Pick a metric you think will determine whether your business is successful and focus on improving it. The number of employees you have, the amount of money you’ve raised, or how fancy your office is are things that are not reflective of real success. Those things are meaningless without the context of growth in revenue, retention, word-of-mouth, and active customer feedback.
Lesson #5: You won’t improve what you don’t measure.
Have a solid analytical foundation for sales, retention, growth, and product ahead of you when you think the numbers are material. As a CEO, part of your job is predicting business outcomes slightly into the future, so having a handle on all the metrics of your business will inevitably make that job easier.
What advice would you give to your colleagues to help them to thrive and not “burn out”?
I don’t think I’m the right person to answer this question because I’ve found it very difficult to separate my personal and business life, especially in the early stages of Cover. For me, there isn’t a clear delineation between life and work, especially since my finance is one of my co-founders.
As I mentioned earlier, my most effective technique for avoiding burnout is making sure I sleep enough and exercise regularly. That’s how I choose to recharge but every person needs to find what works for them.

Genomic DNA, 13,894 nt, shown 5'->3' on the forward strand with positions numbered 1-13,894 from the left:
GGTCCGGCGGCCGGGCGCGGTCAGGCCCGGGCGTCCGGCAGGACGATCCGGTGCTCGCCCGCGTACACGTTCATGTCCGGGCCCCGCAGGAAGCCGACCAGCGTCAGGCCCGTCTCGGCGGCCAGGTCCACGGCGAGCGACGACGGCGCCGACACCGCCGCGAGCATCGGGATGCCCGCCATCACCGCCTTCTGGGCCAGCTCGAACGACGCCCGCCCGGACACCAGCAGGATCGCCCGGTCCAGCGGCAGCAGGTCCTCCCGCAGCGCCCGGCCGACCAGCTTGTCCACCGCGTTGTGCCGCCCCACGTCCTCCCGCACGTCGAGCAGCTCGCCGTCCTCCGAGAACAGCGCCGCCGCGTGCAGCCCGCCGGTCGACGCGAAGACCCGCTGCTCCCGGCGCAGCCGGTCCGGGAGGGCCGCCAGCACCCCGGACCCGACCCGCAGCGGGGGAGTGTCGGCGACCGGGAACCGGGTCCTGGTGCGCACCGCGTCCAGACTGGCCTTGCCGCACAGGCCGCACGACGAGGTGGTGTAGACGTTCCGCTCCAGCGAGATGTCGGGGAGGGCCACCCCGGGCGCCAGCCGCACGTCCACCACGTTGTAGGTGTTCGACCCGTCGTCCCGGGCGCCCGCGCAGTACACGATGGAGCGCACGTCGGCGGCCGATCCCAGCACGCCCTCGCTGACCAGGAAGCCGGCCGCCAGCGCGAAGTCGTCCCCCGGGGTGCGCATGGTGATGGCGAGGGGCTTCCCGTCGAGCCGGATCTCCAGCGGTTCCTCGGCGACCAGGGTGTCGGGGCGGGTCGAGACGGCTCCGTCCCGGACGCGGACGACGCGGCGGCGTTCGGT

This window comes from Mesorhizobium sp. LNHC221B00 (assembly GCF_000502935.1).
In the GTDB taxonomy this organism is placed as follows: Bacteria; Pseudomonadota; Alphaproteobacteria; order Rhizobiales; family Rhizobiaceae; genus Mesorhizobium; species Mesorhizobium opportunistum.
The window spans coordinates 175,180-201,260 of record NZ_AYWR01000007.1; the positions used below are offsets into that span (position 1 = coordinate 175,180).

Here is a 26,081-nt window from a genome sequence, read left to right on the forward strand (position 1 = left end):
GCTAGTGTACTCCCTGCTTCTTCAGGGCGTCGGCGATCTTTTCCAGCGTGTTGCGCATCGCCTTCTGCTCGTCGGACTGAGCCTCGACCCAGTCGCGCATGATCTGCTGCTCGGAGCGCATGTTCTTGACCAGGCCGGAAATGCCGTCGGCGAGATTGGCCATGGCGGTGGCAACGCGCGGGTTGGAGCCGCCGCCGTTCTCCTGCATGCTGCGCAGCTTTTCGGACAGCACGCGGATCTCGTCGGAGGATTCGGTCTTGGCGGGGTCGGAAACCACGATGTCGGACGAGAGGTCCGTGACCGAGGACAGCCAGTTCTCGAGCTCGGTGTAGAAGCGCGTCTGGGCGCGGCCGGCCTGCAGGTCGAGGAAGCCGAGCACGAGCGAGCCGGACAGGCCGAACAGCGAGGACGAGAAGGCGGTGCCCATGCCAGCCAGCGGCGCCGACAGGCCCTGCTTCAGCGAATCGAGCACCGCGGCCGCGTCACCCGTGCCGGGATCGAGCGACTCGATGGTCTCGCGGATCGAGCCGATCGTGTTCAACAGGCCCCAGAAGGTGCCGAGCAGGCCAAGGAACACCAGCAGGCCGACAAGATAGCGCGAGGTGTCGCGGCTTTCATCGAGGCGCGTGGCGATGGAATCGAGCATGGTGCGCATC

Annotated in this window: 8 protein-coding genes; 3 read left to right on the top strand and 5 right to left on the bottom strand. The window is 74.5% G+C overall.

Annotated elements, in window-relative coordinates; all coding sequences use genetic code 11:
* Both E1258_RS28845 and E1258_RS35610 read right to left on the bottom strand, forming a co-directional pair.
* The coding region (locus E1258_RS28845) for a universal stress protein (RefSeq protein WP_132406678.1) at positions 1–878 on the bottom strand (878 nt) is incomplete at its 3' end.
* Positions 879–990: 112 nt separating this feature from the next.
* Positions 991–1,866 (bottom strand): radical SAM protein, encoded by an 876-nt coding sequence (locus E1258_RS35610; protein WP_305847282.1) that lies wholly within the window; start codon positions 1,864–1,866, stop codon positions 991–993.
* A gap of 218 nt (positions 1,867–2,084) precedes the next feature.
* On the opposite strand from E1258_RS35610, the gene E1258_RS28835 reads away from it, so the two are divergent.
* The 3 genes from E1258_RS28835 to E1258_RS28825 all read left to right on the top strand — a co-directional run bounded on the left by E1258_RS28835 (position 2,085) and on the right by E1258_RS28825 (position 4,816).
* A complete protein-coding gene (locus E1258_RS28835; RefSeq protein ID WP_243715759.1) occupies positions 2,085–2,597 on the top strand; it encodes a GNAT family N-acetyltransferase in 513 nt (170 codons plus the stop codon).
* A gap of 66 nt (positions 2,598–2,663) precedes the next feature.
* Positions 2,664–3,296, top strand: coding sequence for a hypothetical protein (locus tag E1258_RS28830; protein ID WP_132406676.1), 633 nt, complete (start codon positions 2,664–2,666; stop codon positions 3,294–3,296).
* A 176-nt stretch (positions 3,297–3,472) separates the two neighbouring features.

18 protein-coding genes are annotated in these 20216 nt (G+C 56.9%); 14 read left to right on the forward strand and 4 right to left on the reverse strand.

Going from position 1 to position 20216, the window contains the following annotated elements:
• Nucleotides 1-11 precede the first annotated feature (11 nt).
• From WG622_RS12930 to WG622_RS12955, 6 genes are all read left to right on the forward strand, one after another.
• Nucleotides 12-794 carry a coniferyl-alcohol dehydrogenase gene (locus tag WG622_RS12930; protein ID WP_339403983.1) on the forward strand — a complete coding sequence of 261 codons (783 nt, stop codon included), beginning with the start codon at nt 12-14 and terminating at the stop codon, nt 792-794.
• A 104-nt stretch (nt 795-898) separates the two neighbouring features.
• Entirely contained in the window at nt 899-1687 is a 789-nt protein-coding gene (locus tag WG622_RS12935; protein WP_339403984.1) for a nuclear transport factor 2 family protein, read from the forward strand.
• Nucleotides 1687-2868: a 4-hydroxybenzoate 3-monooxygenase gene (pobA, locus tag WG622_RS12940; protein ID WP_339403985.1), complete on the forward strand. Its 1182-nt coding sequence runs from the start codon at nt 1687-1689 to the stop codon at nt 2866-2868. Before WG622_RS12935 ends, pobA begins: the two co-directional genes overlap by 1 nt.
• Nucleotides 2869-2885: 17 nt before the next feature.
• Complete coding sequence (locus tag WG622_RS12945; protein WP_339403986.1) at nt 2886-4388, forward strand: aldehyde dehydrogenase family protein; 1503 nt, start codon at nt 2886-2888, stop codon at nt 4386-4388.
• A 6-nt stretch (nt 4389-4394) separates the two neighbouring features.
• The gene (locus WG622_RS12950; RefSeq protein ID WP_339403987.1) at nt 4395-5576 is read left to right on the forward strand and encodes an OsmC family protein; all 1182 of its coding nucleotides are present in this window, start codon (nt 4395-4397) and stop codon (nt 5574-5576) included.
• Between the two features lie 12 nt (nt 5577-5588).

None of us are able to achieve success without some help along the way. Is there a particular person who you are grateful towards who helped get you to where you are? Can you share a story?
There are several people who have been instrumental to my growth as a leader. The common thread between all these people is that they’re 99.9 percentile operators; they have built significant businesses to scale and have encountered every possible bump in the road. They have gone from working in their garages to having hundreds or thousands of employees. They’ve experienced success and failure, and I’ve been grateful for the ability to hear their stories.
One of my closest mentors, Danny Zhang (CTO and co-founder of Wish) has given us such a wealth of practical advice. He taught us the importance of locating problems early, solving them and swiftly moving on. Danny knows his priorities and he pursues them with a laser focus, which is something I work to emulate.